The Hierarchy of Controls, Part Four: Personal Protective Equipment
Of all of the controls in the Hierarchy of Controls, Personal Protective Equipment (PPE) is the one most people are familiar with. Why? Well, PPE is quick, easy, often less expensive than other options, and readily available. What you might not realize, though, is that PPE is what OSHA considers to be a “last resort”. When it comes to the Hierarchy, PPE is supposed to be used either a) while other controls are being implemented, b) in conjunction with other controls or c) when all other options have been exhausted. In other words, a full body harness should not be your go-to fall protection solution. Yet, so many companies turn to PPE first.
Personal Protective Equipment really is exactly what the name implies: protection you use personally. So, while a personal fall arrest system is considered PPE, a guardrail is not. While a respirator is considered PPE, ventilation is not. PPE includes most things required to be worn on the job, such as earplugs or other forms of hearing protection, hardhats, safety glasses or goggles, face shields, gloves, coveralls, steel or reinforced-toe boots, reflective vests, and so much more. PPE is so prevalent among the workforce that you’d think injuries would be virtually non-existent, but they’re not. Why?
Insufficient / Wrong PPE
PPE sometimes gets thrown at a hazard without really evaluating the situation. Hearing protection is great, but does it do the necessary job? Ear plugs are rated for noise reduction, so how do you know that grabbing that pack of earplugs out of the jar in the office will reduce the noise below acceptable levels? Has a noise survey been performed? If so, was the equipment selected based on that survey? Or in terms of respiratory protection, has anybody determined what the dust in the air is composed of before deciding to buy a cheap box of dust masks? Even if you know what the dust is made of, has anybody sampled to determine the levels to which your employees are being exposed? PPE is not a game of guesswork, though it might seem that way if you were to wander into various workplaces throughout the United States. Careful consideration needs to be taken to determine what PPE is appropriate to protect your employees from workplace hazards
PPE is Not Properly Cared For / Used
PPE is only as good as the user. Safety glasses offer no eye protection if they are constantly left on top of the user’s hardhat. A reflective vest offers no visibility if the user throws a coat over it when he or she is cold. A respirator may do more harm than good if hazardous dust is allowed to accumulate on the inside of it and it is not properly cleaned. A full body harness, rather than save your life, could cause serious internal damage and other bodily harm if it’s not worn properly. Using PPE as a hazard control includes using it properly, maintaining it properly, and caring for it properly. Harnesses are supposed to be kept hung in a cool, dry place, yet how many do you see lying around a jobsite or in the back of a truck exposed to sunlight (UV decay), rain, freezing temperatures, and more? When that harness fails, is it because it was the wrong equipment? No. It wasn’t properly cared for. Respirators should have change out schedules depending on the filters you are using and exposures your employees have. Does your plan have one? If not, how do your employees know when to get new cartridges. Do they know to get new cartridges? And can a user even use equipment properly if they don’t know if it should even be used in the first place? Are your employees inspecting their PPE or are they just pulling it out of the toolbox and going to work? How will they know if something has gone wrong if you do not have them doing inspections? You can’t throw PPE at a problem and expect it’s going to help without the proper preparations.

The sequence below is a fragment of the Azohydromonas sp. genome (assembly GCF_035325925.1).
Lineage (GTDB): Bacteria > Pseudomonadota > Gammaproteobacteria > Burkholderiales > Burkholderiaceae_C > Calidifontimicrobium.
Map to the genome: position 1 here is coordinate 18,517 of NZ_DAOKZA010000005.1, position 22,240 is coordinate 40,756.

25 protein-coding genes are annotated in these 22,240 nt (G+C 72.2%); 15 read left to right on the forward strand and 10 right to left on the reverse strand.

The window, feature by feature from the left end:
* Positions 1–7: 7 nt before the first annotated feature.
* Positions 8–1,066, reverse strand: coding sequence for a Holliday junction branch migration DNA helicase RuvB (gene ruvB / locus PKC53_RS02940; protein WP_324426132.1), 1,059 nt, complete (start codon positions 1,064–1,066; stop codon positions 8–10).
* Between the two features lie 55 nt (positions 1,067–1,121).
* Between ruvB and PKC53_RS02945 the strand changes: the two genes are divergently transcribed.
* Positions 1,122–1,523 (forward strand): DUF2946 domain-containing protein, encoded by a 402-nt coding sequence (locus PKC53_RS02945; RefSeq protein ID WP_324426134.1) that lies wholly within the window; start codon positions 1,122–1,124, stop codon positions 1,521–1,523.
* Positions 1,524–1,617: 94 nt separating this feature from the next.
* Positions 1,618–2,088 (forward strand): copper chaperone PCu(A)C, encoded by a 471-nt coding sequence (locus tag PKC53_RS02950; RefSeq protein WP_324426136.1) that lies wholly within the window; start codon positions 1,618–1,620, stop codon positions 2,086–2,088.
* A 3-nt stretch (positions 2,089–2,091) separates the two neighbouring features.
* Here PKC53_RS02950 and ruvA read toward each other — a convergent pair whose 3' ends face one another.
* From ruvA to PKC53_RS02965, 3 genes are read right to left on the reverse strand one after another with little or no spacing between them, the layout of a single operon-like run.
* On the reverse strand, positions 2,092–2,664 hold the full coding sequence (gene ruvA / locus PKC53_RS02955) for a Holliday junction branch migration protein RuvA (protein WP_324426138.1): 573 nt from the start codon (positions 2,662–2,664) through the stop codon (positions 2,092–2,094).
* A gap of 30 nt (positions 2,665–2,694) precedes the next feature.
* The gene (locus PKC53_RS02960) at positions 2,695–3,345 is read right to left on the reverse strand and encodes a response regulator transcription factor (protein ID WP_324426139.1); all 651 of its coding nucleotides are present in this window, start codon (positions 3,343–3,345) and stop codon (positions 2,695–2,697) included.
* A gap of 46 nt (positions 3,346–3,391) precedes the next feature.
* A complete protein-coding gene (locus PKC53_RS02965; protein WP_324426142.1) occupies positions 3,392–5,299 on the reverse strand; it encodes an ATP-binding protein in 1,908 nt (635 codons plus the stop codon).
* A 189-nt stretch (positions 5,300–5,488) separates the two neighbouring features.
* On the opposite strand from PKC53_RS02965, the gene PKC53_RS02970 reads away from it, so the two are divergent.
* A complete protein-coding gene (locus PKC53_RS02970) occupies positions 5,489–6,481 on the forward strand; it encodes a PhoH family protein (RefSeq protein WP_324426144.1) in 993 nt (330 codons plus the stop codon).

Which brings us to our next point: training. How do you expect your employees to know how to properly inspect, use and care for their equipment? If you don’t train them, there’s a good chance they may barely be able to figure out how to put a harness on, let alone how to put it on properly. If you don’t train them, they could be using a respirator with cartridges that have broken through, but they have no idea because the hazard is not one they can smell or taste. They may be using ear plugs that should do the trick, but have been inserted improperly. You can’t assume people will just know what to do. Not only is training a good idea, but it’s required by OSHA. Take the time necessary to ensure your employees are able to keep themselves safe. You don’t need to do an eight-hour training to show employees how to wear earplugs, but you do need to do some training.
The Hierarchy of Controls is a phrase used often in the safety and industrial hygiene world. If you weren’t familiar with it before this series, hopefully now you’re better informed. Of course, now that you know what it is, there’s still a lot of work to do: you still need to investigate your hazards, you still need to determine what the best possible control is, you still need to design and implement that control, and you still need to train your employees. A breakdown at any step could cause failure. And, when human lives are at stake, failure is unacceptable.